Er-doped materials with a broad ~1530 nm emission are commonly used in optical communications, eye-safe measurements and spectroscopy [11,12]. Together with the infrared emission at ~1530 nm, upconversion upon excitation at ~975 nm results in visible emissions (~550 nm and ~670 nm) from Er-doped materials (Fig. 1(a) ) [8,13–19]. This near infrared-to-visible upconversion phenomenon observed in Er-doped materials reduces the intensity of infrared emission at ~1530 nm. Subsequently, the low branching ratio of ~0.1-0.2 for the ~1530 nm emission in Er fluoride glasses is a factor that limits its performance in commercial fiber amplifiers. Efficiency improvements for the ~1530 nm emission in Er-doped fluoride glasses are realized with Ce3+ and Yb3+ co-dopants [20–23]. The branching ratio improves from ~0.1-0.2 to ~0.8-0.9 with Ce3+ co-doping , due to the phonon-assisted energy transfer between Er3+ and Ce3+ which facilitates the population of the 4I13/2 level and simultaneously decreases upconversion losses (Fig. 1(b)). Furthermore, the 2F5/2 level of Yb3+ and 4I11/2 level of Er3+ are nearly similar in energy so that the high absorption cross-section of Yb3+ further enhances energy transfer to Er3+ upon excitation at ~975 nm (Fig. 1(c)). Nonetheless, Fig. 1(b) implies that co-doping of Ce and Er can eliminate the near infrared-to-visible upconversion, which has not been reported in the literature. The structural and optical characteristics of Er- and Yb-Er- doped CeF3 nanoparticles synthesized by hydrothermal methods are discussed in this work.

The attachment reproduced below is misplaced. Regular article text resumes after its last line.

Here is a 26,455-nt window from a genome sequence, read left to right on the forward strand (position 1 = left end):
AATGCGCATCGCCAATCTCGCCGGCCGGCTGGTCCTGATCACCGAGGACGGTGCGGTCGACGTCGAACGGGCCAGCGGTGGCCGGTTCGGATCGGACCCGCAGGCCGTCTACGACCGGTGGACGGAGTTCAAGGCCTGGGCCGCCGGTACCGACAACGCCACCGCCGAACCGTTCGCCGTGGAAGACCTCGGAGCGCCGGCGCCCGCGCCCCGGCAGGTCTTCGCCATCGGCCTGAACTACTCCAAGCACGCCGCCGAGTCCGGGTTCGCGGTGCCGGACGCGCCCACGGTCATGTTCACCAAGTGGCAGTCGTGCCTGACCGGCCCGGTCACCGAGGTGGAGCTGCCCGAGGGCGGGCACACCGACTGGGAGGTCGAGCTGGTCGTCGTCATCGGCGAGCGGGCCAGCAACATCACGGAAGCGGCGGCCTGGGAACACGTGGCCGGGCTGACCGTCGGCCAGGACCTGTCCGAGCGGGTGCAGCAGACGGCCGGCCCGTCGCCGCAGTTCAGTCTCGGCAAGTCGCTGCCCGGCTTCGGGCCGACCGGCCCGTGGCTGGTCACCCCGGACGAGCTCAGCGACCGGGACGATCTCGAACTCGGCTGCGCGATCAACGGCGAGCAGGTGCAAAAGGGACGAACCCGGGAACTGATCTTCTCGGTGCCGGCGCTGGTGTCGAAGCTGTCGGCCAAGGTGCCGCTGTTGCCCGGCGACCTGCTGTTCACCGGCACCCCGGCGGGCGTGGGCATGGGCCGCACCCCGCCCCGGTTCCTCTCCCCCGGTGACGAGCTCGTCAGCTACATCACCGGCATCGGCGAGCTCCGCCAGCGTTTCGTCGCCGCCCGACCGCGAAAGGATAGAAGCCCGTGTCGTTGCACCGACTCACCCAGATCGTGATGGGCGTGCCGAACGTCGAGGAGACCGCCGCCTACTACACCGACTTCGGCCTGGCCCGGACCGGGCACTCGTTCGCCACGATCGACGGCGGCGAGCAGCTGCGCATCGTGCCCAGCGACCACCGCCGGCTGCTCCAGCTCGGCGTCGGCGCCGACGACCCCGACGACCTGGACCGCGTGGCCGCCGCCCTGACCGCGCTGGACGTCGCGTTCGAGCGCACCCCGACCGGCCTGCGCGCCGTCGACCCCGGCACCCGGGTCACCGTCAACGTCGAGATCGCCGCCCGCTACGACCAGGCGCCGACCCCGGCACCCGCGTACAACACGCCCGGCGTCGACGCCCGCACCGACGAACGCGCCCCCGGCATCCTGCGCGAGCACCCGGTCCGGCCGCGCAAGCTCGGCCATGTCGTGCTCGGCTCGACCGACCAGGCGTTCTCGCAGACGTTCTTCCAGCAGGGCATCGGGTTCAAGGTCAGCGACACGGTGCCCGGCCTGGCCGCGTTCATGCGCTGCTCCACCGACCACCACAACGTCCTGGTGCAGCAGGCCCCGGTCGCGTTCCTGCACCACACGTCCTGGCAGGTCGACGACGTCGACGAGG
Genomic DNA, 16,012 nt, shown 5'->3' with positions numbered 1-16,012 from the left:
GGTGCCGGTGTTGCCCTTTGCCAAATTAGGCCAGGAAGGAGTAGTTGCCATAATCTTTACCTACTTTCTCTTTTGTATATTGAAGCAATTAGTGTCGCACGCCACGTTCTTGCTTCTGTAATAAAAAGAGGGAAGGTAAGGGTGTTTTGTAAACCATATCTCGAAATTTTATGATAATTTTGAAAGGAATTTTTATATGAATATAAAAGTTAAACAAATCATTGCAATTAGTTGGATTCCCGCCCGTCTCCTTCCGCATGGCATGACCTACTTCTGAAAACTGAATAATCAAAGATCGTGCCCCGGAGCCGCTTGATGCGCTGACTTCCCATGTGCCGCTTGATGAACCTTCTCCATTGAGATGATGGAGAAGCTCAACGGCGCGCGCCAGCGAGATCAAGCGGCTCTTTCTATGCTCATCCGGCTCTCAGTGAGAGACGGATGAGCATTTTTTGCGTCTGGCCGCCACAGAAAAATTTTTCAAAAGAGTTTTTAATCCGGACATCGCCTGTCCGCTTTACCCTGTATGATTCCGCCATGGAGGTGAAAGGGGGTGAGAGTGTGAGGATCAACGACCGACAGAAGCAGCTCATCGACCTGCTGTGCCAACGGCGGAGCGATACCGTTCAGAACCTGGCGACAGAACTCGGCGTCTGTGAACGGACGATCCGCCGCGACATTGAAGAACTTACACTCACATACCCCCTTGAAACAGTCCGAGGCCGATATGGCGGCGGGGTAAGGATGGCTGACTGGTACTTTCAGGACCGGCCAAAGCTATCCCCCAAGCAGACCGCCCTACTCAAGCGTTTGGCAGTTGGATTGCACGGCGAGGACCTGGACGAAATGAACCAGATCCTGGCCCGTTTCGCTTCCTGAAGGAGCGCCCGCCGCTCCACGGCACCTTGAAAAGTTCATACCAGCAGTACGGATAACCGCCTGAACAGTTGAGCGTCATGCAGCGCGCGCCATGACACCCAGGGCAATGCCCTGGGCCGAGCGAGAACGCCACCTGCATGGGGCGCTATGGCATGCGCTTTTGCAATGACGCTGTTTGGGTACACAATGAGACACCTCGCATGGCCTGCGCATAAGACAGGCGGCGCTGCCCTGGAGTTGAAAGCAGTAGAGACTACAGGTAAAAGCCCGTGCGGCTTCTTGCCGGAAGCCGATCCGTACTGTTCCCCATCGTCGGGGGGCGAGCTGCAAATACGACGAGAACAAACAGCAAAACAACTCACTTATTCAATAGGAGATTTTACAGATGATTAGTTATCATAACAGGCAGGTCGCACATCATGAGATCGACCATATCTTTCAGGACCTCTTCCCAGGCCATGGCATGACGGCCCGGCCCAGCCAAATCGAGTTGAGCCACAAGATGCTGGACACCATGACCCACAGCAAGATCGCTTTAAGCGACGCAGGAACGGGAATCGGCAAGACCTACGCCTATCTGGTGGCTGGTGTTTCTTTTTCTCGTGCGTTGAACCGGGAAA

2. Results and discussion